Locks are used to maintain the ACID properties of a transaction, but latches are used to provide consistency over a memory operation. A spinlock should be considered as similar, in that a resource is needed for a particular operation, but is not available. Therefore, when you see higher than normal wait stats associated with latches and spinlocks, you may need to investigate further.
However, only seeing higher than normal wait stats does not in and of itself indicate a contention problem. It is perfectly reasonable to expect that if your system is busier now than when you took your benchmark, your wait stats would be higher.
You should look for the proportion of wait stats compared to others, and compare this to the throughput being achieved. You might also want to consider how many transactions per second you’re managing to achieve as you increase the load, and the effect of extra processors.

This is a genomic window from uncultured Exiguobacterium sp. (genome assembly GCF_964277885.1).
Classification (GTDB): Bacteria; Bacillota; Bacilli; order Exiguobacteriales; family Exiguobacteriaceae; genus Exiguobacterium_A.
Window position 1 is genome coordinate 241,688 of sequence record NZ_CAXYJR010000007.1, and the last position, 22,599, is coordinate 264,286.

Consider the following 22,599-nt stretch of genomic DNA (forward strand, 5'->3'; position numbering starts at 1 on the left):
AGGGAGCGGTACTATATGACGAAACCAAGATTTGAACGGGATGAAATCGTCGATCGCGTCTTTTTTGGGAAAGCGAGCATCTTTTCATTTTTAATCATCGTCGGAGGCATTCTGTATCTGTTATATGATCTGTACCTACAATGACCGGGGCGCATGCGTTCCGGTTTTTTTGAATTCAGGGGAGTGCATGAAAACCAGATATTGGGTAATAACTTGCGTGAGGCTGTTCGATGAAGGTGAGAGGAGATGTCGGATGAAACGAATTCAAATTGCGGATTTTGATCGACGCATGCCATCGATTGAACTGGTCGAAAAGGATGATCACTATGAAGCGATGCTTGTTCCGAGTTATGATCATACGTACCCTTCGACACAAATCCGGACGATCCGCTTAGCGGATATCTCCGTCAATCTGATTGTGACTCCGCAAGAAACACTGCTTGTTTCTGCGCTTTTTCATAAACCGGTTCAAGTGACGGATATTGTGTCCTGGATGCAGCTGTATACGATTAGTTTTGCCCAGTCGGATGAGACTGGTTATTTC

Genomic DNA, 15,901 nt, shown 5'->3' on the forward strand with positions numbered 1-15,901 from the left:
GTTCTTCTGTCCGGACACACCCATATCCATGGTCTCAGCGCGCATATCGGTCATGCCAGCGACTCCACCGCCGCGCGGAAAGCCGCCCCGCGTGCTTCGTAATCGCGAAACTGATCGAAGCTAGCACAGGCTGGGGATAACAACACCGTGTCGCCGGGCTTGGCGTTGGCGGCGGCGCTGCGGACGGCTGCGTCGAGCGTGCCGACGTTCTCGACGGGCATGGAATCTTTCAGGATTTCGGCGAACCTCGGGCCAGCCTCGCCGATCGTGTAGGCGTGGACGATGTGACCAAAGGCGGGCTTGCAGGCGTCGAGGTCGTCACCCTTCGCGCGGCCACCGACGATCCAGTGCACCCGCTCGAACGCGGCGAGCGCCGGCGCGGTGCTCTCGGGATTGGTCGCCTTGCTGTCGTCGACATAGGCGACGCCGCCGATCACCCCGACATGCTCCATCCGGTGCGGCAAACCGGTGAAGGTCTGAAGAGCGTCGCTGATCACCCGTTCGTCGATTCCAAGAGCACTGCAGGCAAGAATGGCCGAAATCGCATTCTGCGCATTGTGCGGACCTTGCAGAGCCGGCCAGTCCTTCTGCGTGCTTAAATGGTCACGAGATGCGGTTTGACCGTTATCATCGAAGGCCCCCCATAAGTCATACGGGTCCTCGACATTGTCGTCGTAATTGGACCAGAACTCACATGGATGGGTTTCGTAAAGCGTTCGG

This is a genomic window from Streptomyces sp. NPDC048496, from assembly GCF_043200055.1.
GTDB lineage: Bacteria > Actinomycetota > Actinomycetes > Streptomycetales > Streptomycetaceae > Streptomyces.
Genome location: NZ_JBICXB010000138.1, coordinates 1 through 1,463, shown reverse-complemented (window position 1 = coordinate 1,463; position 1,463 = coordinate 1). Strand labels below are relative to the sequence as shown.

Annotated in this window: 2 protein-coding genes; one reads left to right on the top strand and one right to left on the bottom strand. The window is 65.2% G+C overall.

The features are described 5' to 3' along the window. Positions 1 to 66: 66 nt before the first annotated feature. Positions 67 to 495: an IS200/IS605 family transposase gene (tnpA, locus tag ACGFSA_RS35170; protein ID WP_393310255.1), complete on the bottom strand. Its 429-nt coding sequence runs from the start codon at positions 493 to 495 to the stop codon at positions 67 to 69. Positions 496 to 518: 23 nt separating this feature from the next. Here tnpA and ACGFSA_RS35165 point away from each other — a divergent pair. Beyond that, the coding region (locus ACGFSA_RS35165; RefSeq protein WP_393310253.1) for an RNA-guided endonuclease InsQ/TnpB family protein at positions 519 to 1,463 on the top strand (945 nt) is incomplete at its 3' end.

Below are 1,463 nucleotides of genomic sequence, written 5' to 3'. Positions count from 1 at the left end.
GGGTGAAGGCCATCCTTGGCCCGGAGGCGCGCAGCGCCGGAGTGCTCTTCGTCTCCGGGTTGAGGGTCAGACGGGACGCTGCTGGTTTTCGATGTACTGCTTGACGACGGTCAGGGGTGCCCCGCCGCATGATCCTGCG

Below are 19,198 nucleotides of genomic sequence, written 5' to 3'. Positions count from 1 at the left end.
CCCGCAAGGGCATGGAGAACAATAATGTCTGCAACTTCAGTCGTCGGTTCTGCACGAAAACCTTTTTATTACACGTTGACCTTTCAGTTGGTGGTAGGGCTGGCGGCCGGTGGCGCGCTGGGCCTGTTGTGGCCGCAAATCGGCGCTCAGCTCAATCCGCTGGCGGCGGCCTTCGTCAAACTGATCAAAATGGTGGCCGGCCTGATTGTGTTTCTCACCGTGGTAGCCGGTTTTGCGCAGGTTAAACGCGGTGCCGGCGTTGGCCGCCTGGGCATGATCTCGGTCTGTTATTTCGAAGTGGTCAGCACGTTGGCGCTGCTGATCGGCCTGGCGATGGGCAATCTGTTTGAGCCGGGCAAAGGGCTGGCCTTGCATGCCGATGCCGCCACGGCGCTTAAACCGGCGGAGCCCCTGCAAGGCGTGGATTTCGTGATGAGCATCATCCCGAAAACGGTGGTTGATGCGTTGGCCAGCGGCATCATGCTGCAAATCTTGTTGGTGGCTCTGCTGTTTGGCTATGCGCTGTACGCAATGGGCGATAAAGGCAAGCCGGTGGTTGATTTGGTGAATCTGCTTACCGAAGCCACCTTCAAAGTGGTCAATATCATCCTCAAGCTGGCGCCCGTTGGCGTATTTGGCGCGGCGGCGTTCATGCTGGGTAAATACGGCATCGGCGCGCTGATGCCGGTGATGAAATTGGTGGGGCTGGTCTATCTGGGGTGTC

One strong indicator of latch contention can be seen when the proportion of latch-related wait stats increases unreasonably as your throughput increases.
For spinlock contention, a strong indicator is the number of spins per collision increasing, typically combined with increased CPU. Spinning is an activity that requires CPU effort, so if spinning increases disproportionally, CPU is likely to do the same. CPU may go up simply because of a busier system, but if the transactions per second counters are leveling off while CPU is increasing, then this would suggest the CPU is being used for something else — such as spinning.